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B ETA What implications does this have? 1. If the error is.5, or equivalent to random guessing, no information is gained and the time step isn’t used. 2. For a common error <.5, we can weight examples proportionally to error, and weight votes inversely proportional to error. 3. In the final hypothesis generation, if error was >.5, the time step will actually have an inverse vote. 28

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S TILL M ORE G AMBLING The gambler now has a pretty good scheme to make money, and downloads the entire race history from the track’s database 1. He finds that odds are a PAC predictor, and comes up with hypotheses accordingly. 2. He calculates the error of using this predictor. 3. He looks at the data in a different way, focusing on examples that odds could not easily predict, and comes up with a new heuristic (when the track is muddy, the horse with the most experienced jockey wins) 4. He repeats this process until no more viable heuristics can be determined. 5. When enough of the heuristics indicate a win for a given horse, he places a bet. 29

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T HEORETICAL P ROPERTIES : Y. Freund and R. Schapire [JCSS97] have proved that the training error of AdaBoost is bounded by: where Thus, if each base classifier is slightly better than random so that for some, then the training error drops exponentially fast in T since the above bound is at most 30

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T HEORETICAL P ROPERTIES C ON ’ T Y. Freund and R. Schapire [JCSS97] have tried to bound the generalization error as: where denotes empirical probability on training sample, s is the sample size, d is the VC-dim of base learner The above bounds suggest that Boosting will overfit if T is large. However, empirical studies show that Boosting often does not overfit R. Schapire et al. [AnnStat98] gave a margin-based bound: for any > 0 with high probability where 31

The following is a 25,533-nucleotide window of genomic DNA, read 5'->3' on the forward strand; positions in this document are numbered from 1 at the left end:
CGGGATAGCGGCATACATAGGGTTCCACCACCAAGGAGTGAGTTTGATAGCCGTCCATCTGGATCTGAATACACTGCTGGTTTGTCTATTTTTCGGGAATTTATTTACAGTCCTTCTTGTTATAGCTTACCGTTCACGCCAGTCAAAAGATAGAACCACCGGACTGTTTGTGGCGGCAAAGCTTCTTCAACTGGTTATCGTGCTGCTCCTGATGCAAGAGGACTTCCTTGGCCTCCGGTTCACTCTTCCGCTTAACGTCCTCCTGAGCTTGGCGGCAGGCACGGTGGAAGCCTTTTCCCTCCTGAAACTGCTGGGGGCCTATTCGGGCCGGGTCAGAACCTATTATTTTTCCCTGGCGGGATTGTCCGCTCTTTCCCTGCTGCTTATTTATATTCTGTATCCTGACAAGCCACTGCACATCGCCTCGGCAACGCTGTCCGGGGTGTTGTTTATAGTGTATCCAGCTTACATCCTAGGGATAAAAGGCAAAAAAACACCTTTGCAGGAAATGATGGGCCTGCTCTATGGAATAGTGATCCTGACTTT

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T OY E XAMPLE – TAKEN FROM A NTONIO T ORRALBA @MIT Weak learners from the family of lines h => p(error) = 0.5 it is at chance Each data point has a class label: w t =1 and a weight: +1 ( ) -1 ( ) y t = 32

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T OY EXAMPLE This one seems to be the best Each data point has a class label: w t =1 and a weight: +1 ( ) -1 ( ) y t = This is a ‘ weak classifier ’: It performs slightly better than chance. 33

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T OY EXAMPLE We set a new problem for which the previous weak classifier performs better than chance again Each data point has a class label: w t w t exp{-y t H t } We update the weights: +1 ( ) -1 ( ) y t = 34

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T OY EXAMPLE We set a new problem for which the previous weak classifier performs better than chance again Each data point has a class label: w t w t exp{-y t H t } We update the weights: +1 ( ) -1 ( ) y t = 35

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T OY EXAMPLE We set a new problem for which the previous weak classifier performs at chance again Each data point has a class label: w t w t exp{-y t H t } We update the weights: +1 ( ) -1 ( ) y t = 36